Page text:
@inproceedings{IdaniStouls14,
title={{W}hen a {F}ormal {M}odel {R}hymes with a {G}raphical {N}otation},
author={Akram Idani and Nicolas Stouls},
booktitle={Human-Oriented Formal Methods 2014},
year={2014},
publisher={Springer},
series={Lecture Notes in Computer Science},
pages = {pp 54-68 },
volume = {8938},
isbn = {978-3-319-15201-1},
abstract={Formal methods are based on mathematical notations which allow to rigorously reason about a model and ensure its correctness by proofs and/or model-checking. Unfortunately, these notations are com- plex and often difficult to understand from a human point of view es- pecially for engineers who are not familiar with formal methods. Sev- eral research works have proposed tools to support formal models using graphical views. On the one hand, such views are useful to make for- mal documents accessible to humans, and on the other hand they ease the verification of some behavioral properties. However, links between graphical and formal models proposed by these approaches are often difficult to put into practice and depend on the targeted formal lan- guage. In this paper, we discuss these links from a practical approach and show how a behavioral description can be computed from a formal model based on two complementary paradigms: under-approximation (or animation-based) and over-approximation (or proof-based). We applied these paradigms in order to produce behavioural state/chart views from B models and we carried out an empirical study to assess the quality and relevance of these graphical representations for humans.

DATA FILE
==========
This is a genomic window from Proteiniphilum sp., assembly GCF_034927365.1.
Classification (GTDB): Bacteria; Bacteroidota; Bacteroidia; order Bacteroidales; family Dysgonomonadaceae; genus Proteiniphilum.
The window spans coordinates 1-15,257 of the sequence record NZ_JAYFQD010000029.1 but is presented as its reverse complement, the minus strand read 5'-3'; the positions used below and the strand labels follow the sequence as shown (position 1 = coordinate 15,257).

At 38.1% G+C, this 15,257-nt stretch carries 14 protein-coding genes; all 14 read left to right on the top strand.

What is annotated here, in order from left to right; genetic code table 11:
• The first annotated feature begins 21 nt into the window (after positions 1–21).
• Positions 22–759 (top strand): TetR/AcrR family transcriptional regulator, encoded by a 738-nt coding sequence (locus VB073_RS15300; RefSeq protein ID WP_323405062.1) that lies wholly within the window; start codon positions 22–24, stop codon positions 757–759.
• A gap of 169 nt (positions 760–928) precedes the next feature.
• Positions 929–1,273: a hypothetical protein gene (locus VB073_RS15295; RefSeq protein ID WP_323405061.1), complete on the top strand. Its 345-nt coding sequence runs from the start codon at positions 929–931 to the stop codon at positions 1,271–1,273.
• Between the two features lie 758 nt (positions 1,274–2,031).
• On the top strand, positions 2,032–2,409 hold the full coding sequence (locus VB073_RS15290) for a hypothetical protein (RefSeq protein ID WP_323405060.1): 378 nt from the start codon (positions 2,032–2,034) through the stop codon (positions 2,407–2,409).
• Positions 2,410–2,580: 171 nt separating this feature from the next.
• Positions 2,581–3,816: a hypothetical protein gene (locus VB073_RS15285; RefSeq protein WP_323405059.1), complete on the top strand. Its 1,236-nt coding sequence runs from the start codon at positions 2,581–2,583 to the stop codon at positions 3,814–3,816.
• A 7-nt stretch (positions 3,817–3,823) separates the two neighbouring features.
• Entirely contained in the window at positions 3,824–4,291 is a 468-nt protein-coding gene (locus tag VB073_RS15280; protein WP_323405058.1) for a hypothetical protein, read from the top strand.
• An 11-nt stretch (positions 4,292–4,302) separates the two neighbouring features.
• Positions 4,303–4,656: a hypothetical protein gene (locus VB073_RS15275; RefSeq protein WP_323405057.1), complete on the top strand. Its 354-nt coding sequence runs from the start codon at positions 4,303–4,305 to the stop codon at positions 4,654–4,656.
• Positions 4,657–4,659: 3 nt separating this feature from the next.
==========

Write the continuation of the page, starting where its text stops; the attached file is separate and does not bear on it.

}
}